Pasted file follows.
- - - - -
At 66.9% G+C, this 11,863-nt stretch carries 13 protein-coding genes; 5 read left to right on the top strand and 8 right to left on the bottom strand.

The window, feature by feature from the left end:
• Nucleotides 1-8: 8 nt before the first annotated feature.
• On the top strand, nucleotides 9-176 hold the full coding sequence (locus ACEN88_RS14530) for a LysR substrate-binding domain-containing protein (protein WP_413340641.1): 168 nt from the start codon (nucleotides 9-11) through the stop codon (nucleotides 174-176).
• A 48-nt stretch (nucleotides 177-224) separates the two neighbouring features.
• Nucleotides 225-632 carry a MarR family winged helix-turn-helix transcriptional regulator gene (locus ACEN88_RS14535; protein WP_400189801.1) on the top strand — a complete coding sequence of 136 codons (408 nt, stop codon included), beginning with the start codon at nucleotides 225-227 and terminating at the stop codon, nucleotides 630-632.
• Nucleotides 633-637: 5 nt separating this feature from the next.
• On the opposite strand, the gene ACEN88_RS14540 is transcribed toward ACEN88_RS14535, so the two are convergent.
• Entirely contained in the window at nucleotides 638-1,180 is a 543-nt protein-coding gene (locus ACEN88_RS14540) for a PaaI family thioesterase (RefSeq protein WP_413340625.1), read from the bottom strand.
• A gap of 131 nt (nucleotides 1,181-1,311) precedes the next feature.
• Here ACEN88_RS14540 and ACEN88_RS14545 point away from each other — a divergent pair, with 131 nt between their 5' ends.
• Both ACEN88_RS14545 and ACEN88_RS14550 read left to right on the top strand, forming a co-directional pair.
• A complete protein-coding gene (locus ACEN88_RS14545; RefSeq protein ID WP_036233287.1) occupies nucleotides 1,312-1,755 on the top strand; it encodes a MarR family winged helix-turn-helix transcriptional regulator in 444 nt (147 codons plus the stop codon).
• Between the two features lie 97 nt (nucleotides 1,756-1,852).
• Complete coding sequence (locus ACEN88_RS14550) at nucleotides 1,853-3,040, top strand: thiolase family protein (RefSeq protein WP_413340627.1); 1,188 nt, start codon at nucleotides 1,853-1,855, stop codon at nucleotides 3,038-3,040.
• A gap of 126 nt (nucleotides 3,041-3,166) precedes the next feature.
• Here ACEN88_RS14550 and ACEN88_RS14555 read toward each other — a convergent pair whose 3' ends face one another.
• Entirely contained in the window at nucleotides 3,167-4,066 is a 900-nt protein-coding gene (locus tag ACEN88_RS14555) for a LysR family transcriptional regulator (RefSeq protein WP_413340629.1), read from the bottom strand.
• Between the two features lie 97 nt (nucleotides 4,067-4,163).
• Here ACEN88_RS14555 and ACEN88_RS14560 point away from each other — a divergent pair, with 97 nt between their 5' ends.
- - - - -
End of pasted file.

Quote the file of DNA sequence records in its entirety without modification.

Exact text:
At 66.9% G+C, this 11,863-nt stretch carries 13 protein-coding genes; 5 read left to right on the top strand and 8 right to left on the bottom strand.

The window, feature by feature from the left end:
• Nucleotides 1-8: 8 nt before the first annotated feature.
• On the top strand, nucleotides 9-176 hold the full coding sequence (locus ACEN88_RS14530) for a LysR substrate-binding domain-containing protein (protein WP_413340641.1): 168 nt from the start codon (nucleotides 9-11) through the stop codon (nucleotides 174-176).
• A 48-nt stretch (nucleotides 177-224) separates the two neighbouring features.
• Nucleotides 225-632 carry a MarR family winged helix-turn-helix transcriptional regulator gene (locus ACEN88_RS14535; protein WP_400189801.1) on the top strand — a complete coding sequence of 136 codons (408 nt, stop codon included), beginning with the start codon at nucleotides 225-227 and terminating at the stop codon, nucleotides 630-632.
• Nucleotides 633-637: 5 nt separating this feature from the next.
• On the opposite strand, the gene ACEN88_RS14540 is transcribed toward ACEN88_RS14535, so the two are convergent.
• Entirely contained in the window at nucleotides 638-1,180 is a 543-nt protein-coding gene (locus ACEN88_RS14540) for a PaaI family thioesterase (RefSeq protein WP_413340625.1), read from the bottom strand.
• A gap of 131 nt (nucleotides 1,181-1,311) precedes the next feature.
• Here ACEN88_RS14540 and ACEN88_RS14545 point away from each other — a divergent pair, with 131 nt between their 5' ends.
• Both ACEN88_RS14545 and ACEN88_RS14550 read left to right on the top strand, forming a co-directional pair.
• A complete protein-coding gene (locus ACEN88_RS14545; RefSeq protein ID WP_036233287.1) occupies nucleotides 1,312-1,755 on the top strand; it encodes a MarR family winged helix-turn-helix transcriptional regulator in 444 nt (147 codons plus the stop codon).
• Between the two features lie 97 nt (nucleotides 1,756-1,852).
• Complete coding sequence (locus ACEN88_RS14550) at nucleotides 1,853-3,040, top strand: thiolase family protein (RefSeq protein WP_413340627.1); 1,188 nt, start codon at nucleotides 1,853-1,855, stop codon at nucleotides 3,038-3,040.
• A gap of 126 nt (nucleotides 3,041-3,166) precedes the next feature.
• Here ACEN88_RS14550 and ACEN88_RS14555 read toward each other — a convergent pair whose 3' ends face one another.
• Entirely contained in the window at nucleotides 3,167-4,066 is a 900-nt protein-coding gene (locus tag ACEN88_RS14555) for a LysR family transcriptional regulator (RefSeq protein WP_413340629.1), read from the bottom strand.
• Between the two features lie 97 nt (nucleotides 4,067-4,163).
• Here ACEN88_RS14555 and ACEN88_RS14560 point away from each other — a divergent pair, with 97 nt between their 5' ends.